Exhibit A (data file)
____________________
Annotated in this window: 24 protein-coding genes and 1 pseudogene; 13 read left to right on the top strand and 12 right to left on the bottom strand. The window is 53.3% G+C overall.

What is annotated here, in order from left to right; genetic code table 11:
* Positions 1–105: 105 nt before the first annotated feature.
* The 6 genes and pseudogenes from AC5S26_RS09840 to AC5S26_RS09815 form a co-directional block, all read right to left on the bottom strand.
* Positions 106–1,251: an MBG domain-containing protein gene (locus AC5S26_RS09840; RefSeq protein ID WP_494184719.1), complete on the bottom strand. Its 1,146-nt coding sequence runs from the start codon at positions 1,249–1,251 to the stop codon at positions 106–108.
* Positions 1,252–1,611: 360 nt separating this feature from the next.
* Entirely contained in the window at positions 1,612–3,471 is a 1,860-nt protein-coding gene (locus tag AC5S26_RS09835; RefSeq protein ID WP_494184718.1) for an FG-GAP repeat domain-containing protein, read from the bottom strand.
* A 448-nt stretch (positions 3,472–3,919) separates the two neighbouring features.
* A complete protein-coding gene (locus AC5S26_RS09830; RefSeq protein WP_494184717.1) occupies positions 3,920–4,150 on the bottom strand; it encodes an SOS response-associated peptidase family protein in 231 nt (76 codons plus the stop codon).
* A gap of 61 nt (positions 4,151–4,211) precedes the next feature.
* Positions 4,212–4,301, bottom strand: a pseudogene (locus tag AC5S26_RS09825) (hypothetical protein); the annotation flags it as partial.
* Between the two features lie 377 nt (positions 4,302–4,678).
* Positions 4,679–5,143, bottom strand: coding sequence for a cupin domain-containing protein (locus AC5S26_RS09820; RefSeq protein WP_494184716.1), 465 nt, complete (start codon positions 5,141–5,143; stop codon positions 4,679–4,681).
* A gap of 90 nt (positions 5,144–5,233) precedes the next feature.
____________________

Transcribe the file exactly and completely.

Annotated in this window: 24 protein-coding genes and 1 pseudogene; 13 read left to right on the top strand and 12 right to left on the bottom strand. The window is 53.3% G+C overall.

What is annotated here, in order from left to right; genetic code table 11:
* Positions 1–105: 105 nt before the first annotated feature.
* The 6 genes and pseudogenes from AC5S26_RS09840 to AC5S26_RS09815 form a co-directional block, all read right to left on the bottom strand.
* Positions 106–1,251: an MBG domain-containing protein gene (locus AC5S26_RS09840; RefSeq protein ID WP_494184719.1), complete on the bottom strand. Its 1,146-nt coding sequence runs from the start codon at positions 1,249–1,251 to the stop codon at positions 106–108.
* Positions 1,252–1,611: 360 nt separating this feature from the next.
* Entirely contained in the window at positions 1,612–3,471 is a 1,860-nt protein-coding gene (locus tag AC5S26_RS09835; RefSeq protein ID WP_494184718.1) for an FG-GAP repeat domain-containing protein, read from the bottom strand.
* A 448-nt stretch (positions 3,472–3,919) separates the two neighbouring features.
* A complete protein-coding gene (locus AC5S26_RS09830; RefSeq protein WP_494184717.1) occupies positions 3,920–4,150 on the bottom strand; it encodes an SOS response-associated peptidase family protein in 231 nt (76 codons plus the stop codon).
* A gap of 61 nt (positions 4,151–4,211) precedes the next feature.
* Positions 4,212–4,301, bottom strand: a pseudogene (locus tag AC5S26_RS09825) (hypothetical protein); the annotation flags it as partial.
* Between the two features lie 377 nt (positions 4,302–4,678).
* Positions 4,679–5,143, bottom strand: coding sequence for a cupin domain-containing protein (locus AC5S26_RS09820; RefSeq protein WP_494184716.1), 465 nt, complete (start codon positions 5,141–5,143; stop codon positions 4,679–4,681).
* A gap of 90 nt (positions 5,144–5,233) precedes the next feature.